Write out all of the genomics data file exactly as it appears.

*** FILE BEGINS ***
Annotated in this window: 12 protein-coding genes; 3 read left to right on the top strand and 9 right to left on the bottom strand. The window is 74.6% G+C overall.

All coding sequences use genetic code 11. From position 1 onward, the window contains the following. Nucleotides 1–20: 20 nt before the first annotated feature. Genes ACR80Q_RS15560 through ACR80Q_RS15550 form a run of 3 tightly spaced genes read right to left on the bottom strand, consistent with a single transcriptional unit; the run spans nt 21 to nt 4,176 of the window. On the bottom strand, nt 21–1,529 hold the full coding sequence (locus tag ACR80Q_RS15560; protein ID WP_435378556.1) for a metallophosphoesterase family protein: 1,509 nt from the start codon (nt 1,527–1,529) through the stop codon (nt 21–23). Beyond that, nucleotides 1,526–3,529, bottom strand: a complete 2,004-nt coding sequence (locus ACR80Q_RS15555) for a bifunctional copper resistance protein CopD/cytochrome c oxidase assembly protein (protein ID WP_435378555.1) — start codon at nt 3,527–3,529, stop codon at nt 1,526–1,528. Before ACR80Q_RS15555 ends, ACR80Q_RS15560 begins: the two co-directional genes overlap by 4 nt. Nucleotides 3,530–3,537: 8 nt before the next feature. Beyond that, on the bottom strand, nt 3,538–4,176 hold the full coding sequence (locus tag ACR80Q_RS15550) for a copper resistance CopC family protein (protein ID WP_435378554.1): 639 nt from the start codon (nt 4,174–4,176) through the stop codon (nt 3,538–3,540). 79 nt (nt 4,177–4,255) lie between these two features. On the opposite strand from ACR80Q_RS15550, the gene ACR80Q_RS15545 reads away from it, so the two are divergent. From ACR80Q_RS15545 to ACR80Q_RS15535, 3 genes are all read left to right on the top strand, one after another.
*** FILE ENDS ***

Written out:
Annotated in this window: 12 protein-coding genes; 3 read left to right on the top strand and 9 right to left on the bottom strand. The window is 74.6% G+C overall.

All coding sequences use genetic code 11. From position 1 onward, the window contains the following. Nucleotides 1–20: 20 nt before the first annotated feature. Genes ACR80Q_RS15560 through ACR80Q_RS15550 form a run of 3 tightly spaced genes read right to left on the bottom strand, consistent with a single transcriptional unit; the run spans nt 21 to nt 4,176 of the window. On the bottom strand, nt 21–1,529 hold the full coding sequence (locus tag ACR80Q_RS15560; protein ID WP_435378556.1) for a metallophosphoesterase family protein: 1,509 nt from the start codon (nt 1,527–1,529) through the stop codon (nt 21–23). Beyond that, nucleotides 1,526–3,529, bottom strand: a complete 2,004-nt coding sequence (locus ACR80Q_RS15555) for a bifunctional copper resistance protein CopD/cytochrome c oxidase assembly protein (protein ID WP_435378555.1) — start codon at nt 3,527–3,529, stop codon at nt 1,526–1,528. Before ACR80Q_RS15555 ends, ACR80Q_RS15560 begins: the two co-directional genes overlap by 4 nt. Nucleotides 3,530–3,537: 8 nt before the next feature. Beyond that, on the bottom strand, nt 3,538–4,176 hold the full coding sequence (locus tag ACR80Q_RS15550) for a copper resistance CopC family protein (protein ID WP_435378554.1): 639 nt from the start codon (nt 4,174–4,176) through the stop codon (nt 3,538–3,540). 79 nt (nt 4,177–4,255) lie between these two features. On the opposite strand from ACR80Q_RS15550, the gene ACR80Q_RS15545 reads away from it, so the two are divergent. From ACR80Q_RS15545 to ACR80Q_RS15535, 3 genes are all read left to right on the top strand, one after another.